Now an established brand, the Cynthia Rowley collection is presented twice a year during New York Fashion Week (and yes, every major editor is in attendance). Rowley continues to extend her design concepts beyond the realm of fashion, recently partnering with Hooker Furniture for a line of living, dining, bedroom, and accent furniture in three distinct personalities: Pretty (a saucy and seductive decorating point of view with whispers, curves, grooves, and nary a hard edge—pretty’s a flirt); Sporty (the look is crisp and tailored, geometry and precision matter, like a second skin); and Curious (a bubble of color, texture, shape, and design inspiration makes decorating imaginative and fun).
“Interiors and furniture have been a passion of mine ever since I can remember,” says Rowley. “Fashion and style reach beyond clothes, and I wanted to create furniture that will brighten your space and make your home a happy place.” The collection is exclusively available in the Chicagoland area at Walter E. Smithe Furniture + Design’s 11 showrooms, and Rowley showcases a few pieces in her current Greenwich Village home, which she shares with her husband and two daughters, Gigi and Kit (already being dubbed the next “it girls”).
Family is a tremendous source of inspiration for Rowley and despite her busy schedule, she still makes time to take her daughters to school each day and have coffee with Powers. “Every day is super busy,” says Rowley. “I wake up like I’m shot out of a cannon, do a quick workout, drop my kids off at school, have coffee with my hubby, and get to work by 9 a.m.” She splits her day between design and business—noting that the SAIC taught her the balance of art and commerce—and ends around 8 p.m. With long days in the office, Rowley makes it a point to incorporate comfort into her wardrobe with cute sneakers and dresses or heels with jeans. “We’re a pretty casual office,” she shares.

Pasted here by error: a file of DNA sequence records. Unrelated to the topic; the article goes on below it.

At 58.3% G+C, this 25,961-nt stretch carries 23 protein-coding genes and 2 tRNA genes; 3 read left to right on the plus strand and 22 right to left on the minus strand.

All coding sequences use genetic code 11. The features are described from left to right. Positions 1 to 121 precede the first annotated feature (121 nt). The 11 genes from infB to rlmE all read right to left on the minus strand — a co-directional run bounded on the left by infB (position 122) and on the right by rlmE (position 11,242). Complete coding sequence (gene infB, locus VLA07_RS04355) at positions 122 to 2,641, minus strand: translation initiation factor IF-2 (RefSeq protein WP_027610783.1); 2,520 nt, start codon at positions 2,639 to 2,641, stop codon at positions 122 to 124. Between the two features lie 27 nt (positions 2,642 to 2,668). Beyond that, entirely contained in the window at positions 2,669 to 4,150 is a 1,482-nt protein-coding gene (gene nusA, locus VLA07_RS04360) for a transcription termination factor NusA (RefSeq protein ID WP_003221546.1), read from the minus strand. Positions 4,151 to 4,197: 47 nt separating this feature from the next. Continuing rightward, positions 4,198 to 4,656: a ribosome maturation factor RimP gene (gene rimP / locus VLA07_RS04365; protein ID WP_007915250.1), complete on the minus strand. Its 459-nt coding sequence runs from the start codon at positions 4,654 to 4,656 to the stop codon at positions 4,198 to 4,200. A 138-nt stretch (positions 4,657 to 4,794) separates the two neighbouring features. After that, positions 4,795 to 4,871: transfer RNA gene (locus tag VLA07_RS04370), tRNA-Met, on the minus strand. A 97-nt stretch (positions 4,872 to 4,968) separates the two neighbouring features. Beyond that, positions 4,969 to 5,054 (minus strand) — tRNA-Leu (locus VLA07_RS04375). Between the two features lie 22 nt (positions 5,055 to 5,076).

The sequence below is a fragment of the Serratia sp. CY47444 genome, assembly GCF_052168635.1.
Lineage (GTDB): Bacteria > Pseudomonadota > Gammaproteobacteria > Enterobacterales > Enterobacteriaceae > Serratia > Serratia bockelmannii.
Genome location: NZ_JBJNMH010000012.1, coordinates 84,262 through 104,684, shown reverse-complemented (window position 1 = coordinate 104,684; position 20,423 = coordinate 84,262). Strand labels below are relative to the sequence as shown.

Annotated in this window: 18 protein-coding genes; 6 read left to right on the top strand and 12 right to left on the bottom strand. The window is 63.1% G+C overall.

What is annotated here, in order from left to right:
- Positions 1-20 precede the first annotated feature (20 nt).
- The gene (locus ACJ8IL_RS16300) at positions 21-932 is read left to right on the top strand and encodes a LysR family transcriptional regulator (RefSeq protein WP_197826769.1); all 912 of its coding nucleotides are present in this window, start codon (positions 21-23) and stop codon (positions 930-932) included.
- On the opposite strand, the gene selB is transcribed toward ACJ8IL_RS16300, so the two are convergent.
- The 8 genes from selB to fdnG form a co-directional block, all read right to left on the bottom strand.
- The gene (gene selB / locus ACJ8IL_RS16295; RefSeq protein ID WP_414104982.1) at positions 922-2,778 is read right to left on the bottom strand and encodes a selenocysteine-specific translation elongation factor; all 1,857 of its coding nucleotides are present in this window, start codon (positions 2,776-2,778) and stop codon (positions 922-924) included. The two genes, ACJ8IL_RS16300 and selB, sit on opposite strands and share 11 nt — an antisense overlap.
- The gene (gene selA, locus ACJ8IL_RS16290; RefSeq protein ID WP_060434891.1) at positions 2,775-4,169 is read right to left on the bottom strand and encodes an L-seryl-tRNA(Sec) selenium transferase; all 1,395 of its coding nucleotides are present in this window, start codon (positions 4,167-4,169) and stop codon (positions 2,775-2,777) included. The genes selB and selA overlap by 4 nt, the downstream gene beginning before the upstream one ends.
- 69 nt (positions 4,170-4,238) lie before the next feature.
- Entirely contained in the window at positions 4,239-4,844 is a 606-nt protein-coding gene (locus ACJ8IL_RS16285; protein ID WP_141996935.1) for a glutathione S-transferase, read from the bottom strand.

Although her everyday look is pared down, Rowley recommends that Chicago women have the Cynthia Rowley wear-with-anything reversible satin bomber jacket and scalloped jacquard fit-and-flare dress in their closets for the fall season. “We definitely don’t sell a lot of surf gear there,” Rowley jokes. “Generally, I don’t think trends are really the way to think about fashion. Find labels you like and that work best for you. Currently, I’m excited about the visual complexity of mixing a bunch of pieces, rather than the sparse, clean looks that we have seen for the past couple of years.”
Rowley has more than just seasonal trends to be excited about, like recently being named Fashion Designer of the Year at the 2015 American Image Awards last spring and additional brand extensions planned for next year and beyond. “I do believe that early experiences inform who you are as an adult, but hopefully I have evolved quite a bit since I was 12,” says Rowley. “Nonetheless, Chicago will always be home sweet home.”